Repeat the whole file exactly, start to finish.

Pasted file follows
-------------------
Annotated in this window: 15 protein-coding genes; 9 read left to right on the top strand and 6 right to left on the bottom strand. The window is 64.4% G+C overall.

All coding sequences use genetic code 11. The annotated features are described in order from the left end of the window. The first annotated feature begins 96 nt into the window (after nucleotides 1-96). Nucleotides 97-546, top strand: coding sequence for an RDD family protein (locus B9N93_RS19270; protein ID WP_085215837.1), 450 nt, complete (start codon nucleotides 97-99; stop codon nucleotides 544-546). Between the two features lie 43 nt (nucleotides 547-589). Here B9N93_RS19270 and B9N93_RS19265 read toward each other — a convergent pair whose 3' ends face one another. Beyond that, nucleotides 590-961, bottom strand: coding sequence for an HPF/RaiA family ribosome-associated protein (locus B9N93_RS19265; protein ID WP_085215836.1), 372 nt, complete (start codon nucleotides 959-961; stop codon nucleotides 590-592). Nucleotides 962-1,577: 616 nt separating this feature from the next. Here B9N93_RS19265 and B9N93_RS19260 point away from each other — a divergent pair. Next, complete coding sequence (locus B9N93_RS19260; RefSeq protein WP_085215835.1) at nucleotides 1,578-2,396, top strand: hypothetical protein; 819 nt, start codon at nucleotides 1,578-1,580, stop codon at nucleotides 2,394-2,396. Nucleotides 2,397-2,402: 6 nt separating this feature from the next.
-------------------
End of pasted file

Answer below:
Annotated in this window: 15 protein-coding genes; 9 read left to right on the top strand and 6 right to left on the bottom strand. The window is 64.4% G+C overall.

All coding sequences use genetic code 11. The annotated features are described in order from the left end of the window. The first annotated feature begins 96 nt into the window (after nucleotides 1-96). Nucleotides 97-546, top strand: coding sequence for an RDD family protein (locus B9N93_RS19270; protein ID WP_085215837.1), 450 nt, complete (start codon nucleotides 97-99; stop codon nucleotides 544-546). Between the two features lie 43 nt (nucleotides 547-589). Here B9N93_RS19270 and B9N93_RS19265 read toward each other — a convergent pair whose 3' ends face one another. Beyond that, nucleotides 590-961, bottom strand: coding sequence for an HPF/RaiA family ribosome-associated protein (locus B9N93_RS19265; protein ID WP_085215836.1), 372 nt, complete (start codon nucleotides 959-961; stop codon nucleotides 590-592). Nucleotides 962-1,577: 616 nt separating this feature from the next. Here B9N93_RS19265 and B9N93_RS19260 point away from each other — a divergent pair. Next, complete coding sequence (locus B9N93_RS19260; RefSeq protein WP_085215835.1) at nucleotides 1,578-2,396, top strand: hypothetical protein; 819 nt, start codon at nucleotides 1,578-1,580, stop codon at nucleotides 2,394-2,396. Nucleotides 2,397-2,402: 6 nt separating this feature from the next.